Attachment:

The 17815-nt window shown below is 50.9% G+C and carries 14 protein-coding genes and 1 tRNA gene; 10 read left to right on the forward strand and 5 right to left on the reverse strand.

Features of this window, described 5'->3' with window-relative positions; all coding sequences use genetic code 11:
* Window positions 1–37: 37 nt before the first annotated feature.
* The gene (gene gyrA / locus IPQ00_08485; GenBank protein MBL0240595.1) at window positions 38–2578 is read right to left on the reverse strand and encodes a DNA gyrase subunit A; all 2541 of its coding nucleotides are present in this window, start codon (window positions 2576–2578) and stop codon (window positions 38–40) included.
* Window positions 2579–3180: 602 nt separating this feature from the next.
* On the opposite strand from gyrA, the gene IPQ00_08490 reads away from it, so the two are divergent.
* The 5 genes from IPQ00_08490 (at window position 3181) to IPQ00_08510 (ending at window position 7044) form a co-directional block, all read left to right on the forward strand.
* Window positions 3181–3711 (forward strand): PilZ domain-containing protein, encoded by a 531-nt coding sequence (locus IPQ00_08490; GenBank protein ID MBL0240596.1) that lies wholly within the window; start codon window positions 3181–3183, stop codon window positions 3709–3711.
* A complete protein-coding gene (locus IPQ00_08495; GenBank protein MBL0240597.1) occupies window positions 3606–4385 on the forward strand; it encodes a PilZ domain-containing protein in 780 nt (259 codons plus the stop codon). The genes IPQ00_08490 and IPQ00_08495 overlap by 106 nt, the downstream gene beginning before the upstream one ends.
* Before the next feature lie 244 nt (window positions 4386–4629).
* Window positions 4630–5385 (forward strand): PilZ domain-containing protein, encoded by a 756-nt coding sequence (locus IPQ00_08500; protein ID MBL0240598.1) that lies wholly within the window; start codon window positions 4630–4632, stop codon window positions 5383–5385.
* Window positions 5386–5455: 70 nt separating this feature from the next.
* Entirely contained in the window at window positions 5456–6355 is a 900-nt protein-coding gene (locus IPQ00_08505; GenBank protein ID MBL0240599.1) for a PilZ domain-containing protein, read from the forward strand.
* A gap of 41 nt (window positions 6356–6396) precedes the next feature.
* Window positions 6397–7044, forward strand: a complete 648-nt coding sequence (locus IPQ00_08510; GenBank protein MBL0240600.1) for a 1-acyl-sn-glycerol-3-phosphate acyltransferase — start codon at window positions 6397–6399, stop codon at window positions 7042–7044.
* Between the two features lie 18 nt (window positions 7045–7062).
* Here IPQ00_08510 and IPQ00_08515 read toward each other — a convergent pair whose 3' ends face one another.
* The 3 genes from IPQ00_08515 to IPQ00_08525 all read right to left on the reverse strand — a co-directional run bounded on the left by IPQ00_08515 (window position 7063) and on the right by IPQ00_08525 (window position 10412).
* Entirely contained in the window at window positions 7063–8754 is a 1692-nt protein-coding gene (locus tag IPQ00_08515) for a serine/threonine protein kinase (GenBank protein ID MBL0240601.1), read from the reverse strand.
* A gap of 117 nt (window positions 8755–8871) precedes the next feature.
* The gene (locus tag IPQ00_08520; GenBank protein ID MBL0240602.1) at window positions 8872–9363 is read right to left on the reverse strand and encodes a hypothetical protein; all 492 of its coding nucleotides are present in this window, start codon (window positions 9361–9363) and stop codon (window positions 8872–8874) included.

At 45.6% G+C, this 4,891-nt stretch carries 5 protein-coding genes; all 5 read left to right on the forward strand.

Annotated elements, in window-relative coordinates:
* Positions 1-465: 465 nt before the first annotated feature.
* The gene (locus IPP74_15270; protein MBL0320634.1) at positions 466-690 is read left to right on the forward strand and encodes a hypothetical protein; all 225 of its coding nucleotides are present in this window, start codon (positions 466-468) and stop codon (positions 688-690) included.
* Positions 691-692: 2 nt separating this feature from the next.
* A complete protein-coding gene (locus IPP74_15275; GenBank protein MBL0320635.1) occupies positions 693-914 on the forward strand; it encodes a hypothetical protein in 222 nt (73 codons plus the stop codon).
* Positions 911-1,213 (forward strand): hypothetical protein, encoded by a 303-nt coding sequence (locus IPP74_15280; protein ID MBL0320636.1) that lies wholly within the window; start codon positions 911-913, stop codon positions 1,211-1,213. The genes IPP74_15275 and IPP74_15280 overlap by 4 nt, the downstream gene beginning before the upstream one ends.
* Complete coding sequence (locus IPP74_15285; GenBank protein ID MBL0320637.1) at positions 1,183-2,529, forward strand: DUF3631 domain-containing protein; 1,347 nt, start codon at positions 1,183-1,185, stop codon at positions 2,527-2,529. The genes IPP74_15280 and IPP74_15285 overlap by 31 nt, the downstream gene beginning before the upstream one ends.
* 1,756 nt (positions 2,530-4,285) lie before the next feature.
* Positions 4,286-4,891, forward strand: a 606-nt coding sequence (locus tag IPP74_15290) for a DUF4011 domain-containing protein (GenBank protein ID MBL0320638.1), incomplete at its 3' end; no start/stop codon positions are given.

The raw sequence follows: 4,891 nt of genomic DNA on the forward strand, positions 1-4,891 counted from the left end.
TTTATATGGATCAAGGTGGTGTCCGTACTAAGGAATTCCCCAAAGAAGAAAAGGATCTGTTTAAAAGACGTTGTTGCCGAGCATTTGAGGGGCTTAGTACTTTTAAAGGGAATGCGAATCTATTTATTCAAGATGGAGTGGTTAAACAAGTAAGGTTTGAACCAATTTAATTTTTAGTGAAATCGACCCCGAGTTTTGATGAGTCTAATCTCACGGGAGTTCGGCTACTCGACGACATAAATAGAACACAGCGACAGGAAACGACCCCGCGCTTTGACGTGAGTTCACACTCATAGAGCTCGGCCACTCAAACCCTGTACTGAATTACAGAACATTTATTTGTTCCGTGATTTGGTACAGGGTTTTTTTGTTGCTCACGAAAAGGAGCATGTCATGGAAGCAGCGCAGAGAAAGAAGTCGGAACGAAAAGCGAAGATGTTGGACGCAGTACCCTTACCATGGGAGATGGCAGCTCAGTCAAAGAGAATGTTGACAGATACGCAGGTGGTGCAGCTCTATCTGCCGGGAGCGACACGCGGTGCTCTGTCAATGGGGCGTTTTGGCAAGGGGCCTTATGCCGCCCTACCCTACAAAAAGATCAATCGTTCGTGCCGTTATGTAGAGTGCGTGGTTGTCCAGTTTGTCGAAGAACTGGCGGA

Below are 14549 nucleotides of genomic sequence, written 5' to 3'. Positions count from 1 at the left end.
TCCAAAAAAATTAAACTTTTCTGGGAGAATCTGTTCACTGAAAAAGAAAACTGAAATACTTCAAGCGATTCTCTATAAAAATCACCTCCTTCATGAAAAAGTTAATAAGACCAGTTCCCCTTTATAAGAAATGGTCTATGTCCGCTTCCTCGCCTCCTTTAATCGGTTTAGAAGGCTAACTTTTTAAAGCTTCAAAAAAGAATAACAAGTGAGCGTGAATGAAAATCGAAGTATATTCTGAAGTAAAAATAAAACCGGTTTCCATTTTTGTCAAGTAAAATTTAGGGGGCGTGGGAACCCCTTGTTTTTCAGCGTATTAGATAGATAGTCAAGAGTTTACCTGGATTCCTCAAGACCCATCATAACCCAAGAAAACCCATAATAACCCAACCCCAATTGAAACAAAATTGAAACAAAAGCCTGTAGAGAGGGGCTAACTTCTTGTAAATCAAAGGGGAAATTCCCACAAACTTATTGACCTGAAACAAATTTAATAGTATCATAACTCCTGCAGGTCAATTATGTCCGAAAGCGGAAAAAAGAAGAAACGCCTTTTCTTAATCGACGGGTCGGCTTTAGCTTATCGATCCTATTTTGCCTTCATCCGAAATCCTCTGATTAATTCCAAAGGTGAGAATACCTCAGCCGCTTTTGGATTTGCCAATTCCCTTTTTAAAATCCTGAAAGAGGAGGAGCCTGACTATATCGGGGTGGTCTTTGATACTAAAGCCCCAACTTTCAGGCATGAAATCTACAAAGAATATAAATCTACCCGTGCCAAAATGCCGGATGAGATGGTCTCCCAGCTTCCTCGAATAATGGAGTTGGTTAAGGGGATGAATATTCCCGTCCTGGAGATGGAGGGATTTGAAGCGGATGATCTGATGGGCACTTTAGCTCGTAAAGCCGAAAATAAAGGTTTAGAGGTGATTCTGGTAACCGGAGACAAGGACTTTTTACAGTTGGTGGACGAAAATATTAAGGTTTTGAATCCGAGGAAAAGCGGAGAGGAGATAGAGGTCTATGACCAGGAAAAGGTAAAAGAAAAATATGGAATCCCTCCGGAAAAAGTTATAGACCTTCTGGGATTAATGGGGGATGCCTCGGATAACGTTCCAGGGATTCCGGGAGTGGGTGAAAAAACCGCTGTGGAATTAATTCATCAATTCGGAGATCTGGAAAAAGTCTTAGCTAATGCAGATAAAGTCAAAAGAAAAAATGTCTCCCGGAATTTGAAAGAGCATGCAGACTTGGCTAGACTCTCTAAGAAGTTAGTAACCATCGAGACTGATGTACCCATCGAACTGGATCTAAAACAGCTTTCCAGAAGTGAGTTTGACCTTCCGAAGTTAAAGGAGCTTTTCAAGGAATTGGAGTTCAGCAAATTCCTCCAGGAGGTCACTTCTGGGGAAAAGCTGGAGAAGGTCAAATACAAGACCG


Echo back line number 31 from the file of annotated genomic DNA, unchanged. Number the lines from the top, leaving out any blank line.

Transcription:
* Positions 4,286-4,891, forward strand: a 606-nt coding sequence (locus tag IPP74_15290) for a DUF4011 domain-containing protein (GenBank protein ID MBL0320638.1), incomplete at its 3' end; no start/stop codon positions are given.